Former Yale dean Tom Ogletree on why he officiated his son’s same-sex wedding

Regardless of how you feel about homosexuality and same-sex marriage, you should know the name Tom Ogletree.

Just because he’s an interesting guy who had a choice to make. That choice pitted his family against his faith. And he choose his family.

Thomas Ogletree

Thomas Ogletree

I am curious about what you would decide. But I’ll get to that in a minute.

Back to Ogletree. A United Methodist Church pastor, Ogletree is a Frederick Marquand Professor Emeritus of Theological and Social Ethics at Yale University Divinity School.

He previously served as dean of Yale Divinity School (1990–96) and the Theological School at Drew University (1981–90). He was director of graduate studies in religion at Vanderbilt University (1978–81).

He is the author of five books: “The World Calling: The Church’s Witness in Politics and Society,” “Christian Faith and History: A Critical Comparison of Ernst Troeltsch and Karl Barth,” “The Death of God Controversy; The Use of the Bible in Christian Ethics,” and “Hospitality to the Stranger: Dimensions of Moral Understanding.”

In October 2012, Ogletree presided over his son’s gay wedding in New York City, where it is legal. The younger Thomas Ogletree married Nicholas Haddad.

A complaint has been filed against him by the United Methodist Church, which may lead to a church trial. The UMC does not allow its clergy to perform same-sex weddings.

While he is not the first UMC clergyman to defy the church on gay marriage, Ogletree, 79, is the highest-profile pastor to date. The result has left him in the middle of a church tug of war, which the New York Times addressed in an article this week.

As the Times notes, the United Methodist Church is the third-largest Christian denomination in the country. Its clergy members pledge to follow the church’s laws as contained in its rule book, the Book of Discipline. The rules can only be amended via votes by clergy and laity that take place every four years.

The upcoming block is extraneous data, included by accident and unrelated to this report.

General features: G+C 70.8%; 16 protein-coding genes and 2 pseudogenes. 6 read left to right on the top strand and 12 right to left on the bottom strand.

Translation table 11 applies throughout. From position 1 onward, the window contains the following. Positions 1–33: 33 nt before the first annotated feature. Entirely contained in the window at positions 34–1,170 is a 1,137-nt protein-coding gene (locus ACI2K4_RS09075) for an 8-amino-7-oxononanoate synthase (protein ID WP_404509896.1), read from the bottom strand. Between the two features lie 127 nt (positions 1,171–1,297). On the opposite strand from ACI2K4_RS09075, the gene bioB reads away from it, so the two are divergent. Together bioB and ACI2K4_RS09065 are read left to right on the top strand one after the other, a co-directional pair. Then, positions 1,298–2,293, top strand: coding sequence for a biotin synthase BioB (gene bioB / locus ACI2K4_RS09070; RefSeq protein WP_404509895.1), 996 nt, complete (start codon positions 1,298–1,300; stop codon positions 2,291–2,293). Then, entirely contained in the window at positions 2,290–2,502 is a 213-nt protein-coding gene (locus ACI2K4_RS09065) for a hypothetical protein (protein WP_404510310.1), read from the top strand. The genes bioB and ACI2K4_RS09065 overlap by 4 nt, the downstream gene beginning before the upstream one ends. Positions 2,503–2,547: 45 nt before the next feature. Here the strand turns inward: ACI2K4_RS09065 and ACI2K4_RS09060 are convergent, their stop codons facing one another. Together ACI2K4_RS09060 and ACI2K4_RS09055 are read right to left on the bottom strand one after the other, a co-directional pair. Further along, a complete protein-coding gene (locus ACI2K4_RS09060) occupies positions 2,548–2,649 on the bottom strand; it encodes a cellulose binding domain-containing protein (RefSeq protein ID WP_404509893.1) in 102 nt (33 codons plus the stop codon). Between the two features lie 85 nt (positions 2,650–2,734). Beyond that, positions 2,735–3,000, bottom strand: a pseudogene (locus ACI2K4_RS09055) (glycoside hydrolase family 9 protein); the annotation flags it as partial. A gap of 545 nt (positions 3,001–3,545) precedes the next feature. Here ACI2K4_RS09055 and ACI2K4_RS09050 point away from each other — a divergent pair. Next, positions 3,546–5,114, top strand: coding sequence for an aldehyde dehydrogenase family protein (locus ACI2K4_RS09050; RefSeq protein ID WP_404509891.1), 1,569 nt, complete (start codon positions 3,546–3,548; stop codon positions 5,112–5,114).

Ogletree has become a symbol of sorts for UMC clergy who seek to change the church rules on gay marriage. He has aligned with Methodists in New Directions, a New York group that is part of a growing movement to change the church’s rules.

The Times reports that more than 1,100 United Methodist clergy members — of about 45,000 in the nation — have expressed a willingness to perform same-sex ceremonies, even if it means they may face suspension or censure.

I found Ogletree’s quote to the Times very telling: “I actually wasn’t thinking of this as an act of civil disobedience or church disobedience. I was thinking of it as a response to my son.”

Ogletree, who also has a gay daughter, wrote his own opinion column in the Washinton Post explaining his decision to disobey the church.

I am always fascinated when a staunch social conservative amends their tolerance level when confronted by homosexuality in their own family. Or their own children. Dick Cheney favors gay marriage. He probably would not favor gay marriage if he didn’t have a gay child. Sen. Rob Portman recently came out in favor of gay marriage, revealing that his son is gay.

While that is nice, to me, it isn’t right. I don’t believe you can represent people, as a politician or a clergyman, and be opposed to something as long as it doesn’t touch you. The values and love you carry for your own family must be the values and love you want for everyone.

What would you do if you were in Rev. Ogletree’s shoes?

About John Hilton

I grew up in Susquehanna County, Pa. and graduated Syracuse University with a dual degree in journalism/political science in 1998. After working for nearly three years for a weekly paper in upstate New York, I came to southcentral Pennsylvania. I spent 13 years as a reporter and editor for The Sentinel in Carlisle and joined the York Daily Record as religion reporter in September 2011.
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One Response to Former Yale dean Tom Ogletree on why he officiated his son’s same-sex wedding

  1. This wasn’t a case of choosing between faith and family. The Christian Gospel, centered on Jesus’s boundary-breaking love and radical inclusivity, is all about welcoming and defending marginalized members of society. Tom Ogletree’s embrace of his son, his willingness to offer a blessing to his son, didn’t present him with a dilemma: he was perfectly clear before that moment that LGBT people ought to be treated equally by church and society. He didn’t “change his tune” when it got close to home. He didn’t need to.

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